The Capital Group's Response and Resources: COVID-19.

A Message to Our Clients.

As we are all aware, the spread of the coronavirus (COVID-19) is impacting businesses, families, and financial markets worldwide. We know that many of you and your employees have the potential to be impacted and we share your concerns about public health and safety and business continuity.

In the event of the worst-case scenario, where strategic quarantine is necessary, please rest assured that The Capital Group has taken all the necessary steps to ensure uninterrupted service to all our clients as we collectively traverse this situation. In fact, we run drills several times a year to test and monitor the effectiveness of our disaster recovery plan. We have a vigorous IT infrastructure in place that supports our employees to provide continuous delivery of services from anywhere, and we’ve increased our already strong information security protections.

Over the course of the next several weeks, and longer if necessary, you will continue to receive News Flashes from us that contain important information from our carrier partners about the latest updates to your coverage regarding COVID-19. We will also be addressing questions regarding how disability insurance coverage and FMLA come into play for affected employees.

The links below provide some of the latest information from our carrier partners as well as pertinent government agencies related to labor laws and regulations that may be applicable. Please do not hesitate to reach out to us with any questions or concerns. We will be here to help answer questions and to support you and your employees.

Thank you for your continued trust in The Capital Group and we wish you the best during these interesting times.

Over-the-Counter COVID-19 Testing Reimbursement Information

The links below provide the latest information from our carrier partners, and how they will reimburse members for over-the-counter COVID-19 testing.

Agencies Issue Guidance on Coverage of OTC COVID-19 Tests

On January 10, 2022, the Departments of Labor, Health and Human Services (HHS), and the Treasury issued FAQ guidance regarding the requirements for group health plans and health insurance insurers to cover over-the-counter (OTC) COVID-19 diagnostic tests.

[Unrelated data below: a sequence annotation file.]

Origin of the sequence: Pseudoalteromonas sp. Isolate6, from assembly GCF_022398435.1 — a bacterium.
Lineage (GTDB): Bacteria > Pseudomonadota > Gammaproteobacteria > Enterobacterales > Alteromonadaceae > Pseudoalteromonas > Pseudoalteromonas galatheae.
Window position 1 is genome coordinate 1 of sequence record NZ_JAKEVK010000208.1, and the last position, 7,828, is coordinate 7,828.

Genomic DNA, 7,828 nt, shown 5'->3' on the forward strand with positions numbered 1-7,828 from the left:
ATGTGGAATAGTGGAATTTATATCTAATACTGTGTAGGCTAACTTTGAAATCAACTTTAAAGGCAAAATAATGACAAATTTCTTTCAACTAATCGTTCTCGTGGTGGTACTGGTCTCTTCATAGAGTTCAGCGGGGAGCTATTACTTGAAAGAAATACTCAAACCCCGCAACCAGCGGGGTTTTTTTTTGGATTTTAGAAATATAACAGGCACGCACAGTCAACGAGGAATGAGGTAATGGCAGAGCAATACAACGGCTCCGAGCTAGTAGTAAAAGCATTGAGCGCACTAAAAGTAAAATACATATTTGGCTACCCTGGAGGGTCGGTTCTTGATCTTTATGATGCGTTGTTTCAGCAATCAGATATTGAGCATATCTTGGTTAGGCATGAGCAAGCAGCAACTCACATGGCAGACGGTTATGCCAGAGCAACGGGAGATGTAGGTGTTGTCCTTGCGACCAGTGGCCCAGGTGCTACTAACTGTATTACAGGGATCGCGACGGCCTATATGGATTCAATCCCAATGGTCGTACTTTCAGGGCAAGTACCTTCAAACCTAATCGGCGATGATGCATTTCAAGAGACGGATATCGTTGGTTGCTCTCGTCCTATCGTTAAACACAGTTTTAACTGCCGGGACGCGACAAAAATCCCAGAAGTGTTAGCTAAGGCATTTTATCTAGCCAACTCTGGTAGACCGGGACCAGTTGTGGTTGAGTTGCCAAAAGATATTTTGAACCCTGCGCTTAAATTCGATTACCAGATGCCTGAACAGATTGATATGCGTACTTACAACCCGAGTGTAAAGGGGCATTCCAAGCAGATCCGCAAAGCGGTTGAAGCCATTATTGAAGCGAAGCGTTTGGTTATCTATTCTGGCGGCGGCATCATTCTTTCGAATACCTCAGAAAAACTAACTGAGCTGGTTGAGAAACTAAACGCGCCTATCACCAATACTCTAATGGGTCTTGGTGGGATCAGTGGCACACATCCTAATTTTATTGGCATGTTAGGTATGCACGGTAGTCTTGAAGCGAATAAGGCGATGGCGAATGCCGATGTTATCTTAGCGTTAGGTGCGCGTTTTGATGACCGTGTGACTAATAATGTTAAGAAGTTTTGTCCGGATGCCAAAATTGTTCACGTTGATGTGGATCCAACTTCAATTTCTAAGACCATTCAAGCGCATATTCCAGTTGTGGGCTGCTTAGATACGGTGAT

Plan Requirements

Plans and insurers must cover the costs of COVID-19 tests during the COVID-19 public health emergency without imposing any cost-sharing requirements, prior authorization, or other medical management requirements.

Under guidance issued in June 2020, at-home COVID-19 tests had to be covered only if they were ordered by a health care provider who determined that the test was medically appropriate for the individual. At that time, the FDA had not yet authorized any at-home COVID-19 diagnostic tests. Since then, several types of OTC at-home tests have been approved.

As of January 15, 2022, the cost of these tests must be covered, even if they are obtained without the involvement of a health care provider. However, the FAQs do not require tests to be covered if they are not for individualized diagnosis (such as tests for employment purposes).

Plan Options

Group health plans and insurers may place some limits on coverage, such as:

  • Requiring individuals to purchase a test and submit a claim for reimbursement, rather than providing direct coverage to sellers.

  • Providing direct coverage though pharmacy networks or direct-to-consumer shipping programs and limiting reimbursements to other sources (the actual cost of the test, or $12, whichever is lower).

  • Setting limits on the number or frequency of OTC COVID-19 tests that are covered (no less than 8 tests per month or 30-day period).

  • Taking steps to prevent, detect and address fraud and abuse.

Employer Take Away

It is recommended to reach out to the insurer (fully-insured medical plans) or the Third Party Administrator (self-insured medical plans) to determine how they are ensuring compliance and how they tend to communicate this benefit change to plan participants.


PPP Loan Forgiveness

This past week we saw in a rare display of bipartisanship, the House passed (by a vote of 417-1), the Senate approved and President Trump signed into law the Paycheck Protection Program Flexibility Act (PPPFA) in an attempt to help address many of the concerns that were voiced by the small and mid-sized business community around the original Paycheck Protection Program (PPP) which sought to provide COVID-19 relief.  A full accounting of the new law can be found on our COVID-19 web page PPPFA, but here are the major changes/provisions:

  • Extends the PPP loan forgiveness period to include costs incurred over 24 weeks after a loan is issued or through Dec. 31, whichever comes first.
  • Extends a period in which loans can be forgiven if businesses restore staffing or salary levels that were previously reduced from June 30 to December 31. The provision would apply to worker and wage reductions made from Feb. 15 through 30 days after enactment of the CARES Act, which was signed into law on March 27.
  • Maintains forgiveness amounts for companies that document their inability to rehire workers employed as of Feb. 15, and their inability to find similarly qualified workers by the end of the year. Companies would be covered separately if they show that they couldn’t resume business levels from before Feb. 15 because they were following federal requirements for sanitization or social distancing.